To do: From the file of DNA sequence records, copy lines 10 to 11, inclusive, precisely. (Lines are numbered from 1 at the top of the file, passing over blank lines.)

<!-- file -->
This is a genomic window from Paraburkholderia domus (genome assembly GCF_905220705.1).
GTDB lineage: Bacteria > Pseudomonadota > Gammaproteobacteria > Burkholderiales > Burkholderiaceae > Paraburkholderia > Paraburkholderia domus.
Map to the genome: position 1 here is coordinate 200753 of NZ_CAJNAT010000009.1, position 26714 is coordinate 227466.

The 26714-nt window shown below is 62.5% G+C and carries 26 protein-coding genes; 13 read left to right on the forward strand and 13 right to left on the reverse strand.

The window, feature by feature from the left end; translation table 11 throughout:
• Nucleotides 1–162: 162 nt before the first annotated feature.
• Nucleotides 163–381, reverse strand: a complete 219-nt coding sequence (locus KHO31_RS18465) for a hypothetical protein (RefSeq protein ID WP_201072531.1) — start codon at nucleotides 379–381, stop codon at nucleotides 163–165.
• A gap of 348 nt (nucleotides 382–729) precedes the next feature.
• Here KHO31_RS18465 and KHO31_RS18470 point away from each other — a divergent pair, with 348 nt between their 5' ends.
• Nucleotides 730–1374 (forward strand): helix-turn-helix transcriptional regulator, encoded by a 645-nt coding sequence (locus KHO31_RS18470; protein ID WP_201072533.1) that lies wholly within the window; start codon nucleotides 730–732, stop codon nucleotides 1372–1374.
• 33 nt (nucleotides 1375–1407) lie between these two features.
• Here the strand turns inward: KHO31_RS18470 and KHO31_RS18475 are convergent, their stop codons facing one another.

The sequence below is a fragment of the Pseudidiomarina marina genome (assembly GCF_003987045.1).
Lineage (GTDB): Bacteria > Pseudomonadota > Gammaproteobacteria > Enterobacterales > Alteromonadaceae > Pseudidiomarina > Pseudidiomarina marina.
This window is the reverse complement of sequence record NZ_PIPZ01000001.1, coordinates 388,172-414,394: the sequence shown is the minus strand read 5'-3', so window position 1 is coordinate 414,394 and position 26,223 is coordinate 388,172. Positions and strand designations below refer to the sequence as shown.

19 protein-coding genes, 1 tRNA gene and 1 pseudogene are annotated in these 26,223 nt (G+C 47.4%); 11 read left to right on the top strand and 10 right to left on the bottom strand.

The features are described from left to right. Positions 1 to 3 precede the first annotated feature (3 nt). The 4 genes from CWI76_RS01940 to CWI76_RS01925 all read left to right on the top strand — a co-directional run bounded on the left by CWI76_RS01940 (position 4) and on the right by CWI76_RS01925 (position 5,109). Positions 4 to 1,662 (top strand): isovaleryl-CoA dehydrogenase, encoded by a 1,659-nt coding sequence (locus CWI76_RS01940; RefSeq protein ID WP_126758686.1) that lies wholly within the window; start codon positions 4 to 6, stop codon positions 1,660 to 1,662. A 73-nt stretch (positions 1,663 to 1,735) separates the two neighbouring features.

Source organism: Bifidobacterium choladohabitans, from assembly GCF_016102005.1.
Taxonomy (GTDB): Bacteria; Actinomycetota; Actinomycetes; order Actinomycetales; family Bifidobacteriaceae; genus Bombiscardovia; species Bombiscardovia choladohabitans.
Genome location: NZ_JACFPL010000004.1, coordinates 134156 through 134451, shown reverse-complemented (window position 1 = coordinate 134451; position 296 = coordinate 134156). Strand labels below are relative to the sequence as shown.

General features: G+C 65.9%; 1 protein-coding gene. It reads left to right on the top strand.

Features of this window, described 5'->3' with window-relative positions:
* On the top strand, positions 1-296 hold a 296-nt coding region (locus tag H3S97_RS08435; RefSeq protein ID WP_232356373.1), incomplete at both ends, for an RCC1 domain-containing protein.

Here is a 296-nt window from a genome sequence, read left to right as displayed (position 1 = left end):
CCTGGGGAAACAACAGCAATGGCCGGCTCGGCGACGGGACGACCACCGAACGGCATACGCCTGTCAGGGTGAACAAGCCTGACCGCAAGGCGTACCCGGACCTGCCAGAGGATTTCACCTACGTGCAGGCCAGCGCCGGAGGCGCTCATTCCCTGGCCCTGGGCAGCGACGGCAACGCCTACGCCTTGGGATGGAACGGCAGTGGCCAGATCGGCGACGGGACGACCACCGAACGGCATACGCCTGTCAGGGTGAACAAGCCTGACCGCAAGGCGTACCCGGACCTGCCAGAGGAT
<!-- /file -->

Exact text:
• Nucleotides 730–1374 (forward strand): helix-turn-helix transcriptional regulator, encoded by a 645-nt coding sequence (locus KHO31_RS18470; protein ID WP_201072533.1) that lies wholly within the window; start codon nucleotides 730–732, stop codon nucleotides 1372–1374.
• 33 nt (nucleotides 1375–1407) lie between these two features.